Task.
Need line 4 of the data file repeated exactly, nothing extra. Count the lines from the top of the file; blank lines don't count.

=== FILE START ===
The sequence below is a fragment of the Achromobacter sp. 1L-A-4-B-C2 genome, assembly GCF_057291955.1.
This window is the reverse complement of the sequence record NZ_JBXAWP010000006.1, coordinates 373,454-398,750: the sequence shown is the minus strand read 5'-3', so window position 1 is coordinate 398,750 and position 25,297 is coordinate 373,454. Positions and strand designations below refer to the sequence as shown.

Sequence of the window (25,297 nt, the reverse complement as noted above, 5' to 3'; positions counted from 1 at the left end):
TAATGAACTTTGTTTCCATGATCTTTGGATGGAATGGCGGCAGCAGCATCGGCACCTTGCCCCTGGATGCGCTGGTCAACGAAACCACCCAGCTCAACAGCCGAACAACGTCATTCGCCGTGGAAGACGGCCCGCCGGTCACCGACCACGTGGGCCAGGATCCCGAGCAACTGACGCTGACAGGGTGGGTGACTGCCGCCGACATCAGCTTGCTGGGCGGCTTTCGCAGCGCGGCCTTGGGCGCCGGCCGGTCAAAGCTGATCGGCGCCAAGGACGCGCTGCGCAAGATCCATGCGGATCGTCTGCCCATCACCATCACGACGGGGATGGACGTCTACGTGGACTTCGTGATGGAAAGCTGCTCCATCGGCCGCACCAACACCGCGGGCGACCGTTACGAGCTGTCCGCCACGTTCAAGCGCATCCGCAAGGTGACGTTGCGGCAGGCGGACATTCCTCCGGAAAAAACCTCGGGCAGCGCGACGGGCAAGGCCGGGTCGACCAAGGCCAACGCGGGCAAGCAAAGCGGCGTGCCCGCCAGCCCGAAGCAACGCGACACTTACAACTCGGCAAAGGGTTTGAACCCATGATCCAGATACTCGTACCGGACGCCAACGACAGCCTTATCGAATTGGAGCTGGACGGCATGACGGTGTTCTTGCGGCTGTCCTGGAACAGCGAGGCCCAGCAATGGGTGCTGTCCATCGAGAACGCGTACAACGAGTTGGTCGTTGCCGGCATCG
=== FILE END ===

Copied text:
TAATGAACTTTGTTTCCATGATCTTTGGATGGAATGGCGGCAGCAGCATCGGCACCTTGCCCCTGGATGCGCTGGTCAACGAAACCACCCAGCTCAACAGCCGAACAACGTCATTCGCCGTGGAAGACGGCCCGCCGGTCACCGACCACGTGGGCCAGGATCCCGAGCAACTGACGCTGACAGGGTGGGTGACTGCCGCCGACATCAGCTTGCTGGGCGGCTTTCGCAGCGCGGCCTTGGGCGCCGGCCGGTCAAAGCTGATCGGCGCCAAGGACGCGCTGCGCAAGATCCATGCGGATCGTCTGCCCATCACCATCACGACGGGGATGGACGTCTACGTGGACTTCGTGATGGAAAGCTGCTCCATCGGCCGCACCAACACCGCGGGCGACCGTTACGAGCTGTCCGCCACGTTCAAGCGCATCCGCAAGGTGACGTTGCGGCAGGCGGACATTCCTCCGGAAAAAACCTCGGGCAGCGCGACGGGCAAGGCCGGGTCGACCAAGGCCAACGCGGGCAAGCAAAGCGGCGTGCCCGCCAGCCCGAAGCAACGCGACACTTACAACTCGGCAAAGGGTTTGAACCCATGATCCAGATACTCGTACCGGACGCCAACGACAGCCTTATCGAATTGGAGCTGGACGGCATGACGGTGTTCTTGCGGCTGTCCTGGAACAGCGAGGCCCAGCAATGGGTGCTGTCCATCGAGAACGCGTACAACGAGTTGGTCGTTGCCGGCATCG